LONDON (Reuters) – Britain’s biggest asset manager, Legal & General Investment Management, is wary of making a call on sterling’s next move due to uncertainty over the outcome of Brexit, though it expects domestically-oriented UK shares to enjoy some brief gains.
LGIM’s Chief Investment Officer Sonia Laud seen in this undated picture obtained by Reuters, November 4, 2019. LGIM via REUTERS
Chief Investment Officer Sonja Laud, who oversees more than 1 trillion pounds ($1.3 trillion), also said the firm had cut global equity allocations in its funds to underweight due to a range of factors, from lacklustre company earnings to weaker global growth and the risk of populist government policies.
In Britain, Prime Minister Boris Johnson has called an election on Dec. 12, having failed to get parliament to pass his Brexit transition deal, and a sterling and equity rally sparked by hopes of averting a disorderly no-deal Brexit has stalled.
“I wouldn’t take a position on sterling at this point,” Laud told the Reuters Global Investment Outlook Summit. “Sterling is really is a binary bet and no client would want you to take a binary bet. You’d have to tell your client we know what will happen, but we don’t.”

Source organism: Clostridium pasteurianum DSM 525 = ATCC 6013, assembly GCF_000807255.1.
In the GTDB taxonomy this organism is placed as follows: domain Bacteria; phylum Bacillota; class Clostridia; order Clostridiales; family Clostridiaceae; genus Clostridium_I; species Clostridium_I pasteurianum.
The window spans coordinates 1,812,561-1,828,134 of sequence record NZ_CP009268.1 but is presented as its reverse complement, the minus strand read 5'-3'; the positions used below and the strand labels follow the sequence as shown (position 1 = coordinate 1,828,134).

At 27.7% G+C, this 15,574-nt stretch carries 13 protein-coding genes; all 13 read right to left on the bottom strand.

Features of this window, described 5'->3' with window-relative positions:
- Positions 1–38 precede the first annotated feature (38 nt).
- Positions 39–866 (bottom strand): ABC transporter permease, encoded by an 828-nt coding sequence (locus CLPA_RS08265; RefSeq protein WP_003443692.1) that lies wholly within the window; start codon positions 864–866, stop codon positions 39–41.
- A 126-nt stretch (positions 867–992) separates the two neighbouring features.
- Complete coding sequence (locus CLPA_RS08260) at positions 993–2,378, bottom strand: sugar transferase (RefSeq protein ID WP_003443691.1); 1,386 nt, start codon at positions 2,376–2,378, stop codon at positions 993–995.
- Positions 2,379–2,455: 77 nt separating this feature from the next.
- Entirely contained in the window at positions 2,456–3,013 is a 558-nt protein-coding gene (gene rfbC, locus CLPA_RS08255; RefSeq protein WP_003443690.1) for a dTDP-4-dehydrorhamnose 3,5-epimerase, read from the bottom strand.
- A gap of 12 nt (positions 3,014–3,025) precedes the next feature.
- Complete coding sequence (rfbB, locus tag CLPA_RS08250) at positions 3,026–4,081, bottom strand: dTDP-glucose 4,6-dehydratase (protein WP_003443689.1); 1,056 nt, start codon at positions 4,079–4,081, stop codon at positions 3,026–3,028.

“You have to understand what you buy into, and the currency is a bet at this point … It’s not worth taking that risk.”
While the Brexit deadline has been extended to Jan. 31, Laud said markets had not sufficiently thought through what would happen after then, as the clock ticks on down on a possible transition period and Britain holds trade negotiations with the European Union and the rest of the world.
“We don’t have a deal, we just have a divorce and let’s face it, a free trade agreement is equally fraught with problems and forks in the road,” Laud told the London leg of the summit.
Equities are a better bet if Brexit happens with a deal, she said. The FTSE-250 index, consisting mostly of companies such as retailers and developers, rose after Johnson agreed his deal with the EU, yet still trade around 15 times forward earnings – well below most global peers.
“There are still a few really good (UK) companies that it might be worth hanging on to,” Laud said. “(Domestic stocks) are incredibly cheap so might see a bounce.”
“But longer term, I wouldn’t bet on a prolonged rally …. reality might kick in when we have the first roadblock in terms of negotiations.”
She said it could take as long as 3-4 years to reach a free-trade agreement with the EU.
Brexit was seen as part of a global backlash against rising income inequality. Recent street protests across the world, from Hong Kong and Paris to Beirut and Santiago, are raising fears that governments will loosen purse strings to placate voters.
“The market is not factoring in that this could lead to more drastic changes, with more drastic economic policy changes,” Laud said, adding the fund had downgraded equities to underweight in global allocations.
“We downgraded it because the S&P500 is at an all-time high, markets are betting squarely on central bank support and that inflation is not coming back and that the political backdrop will remain stable,” she added.
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Additional reporting by Elizabeth Howcroft; Editing by Mark Potter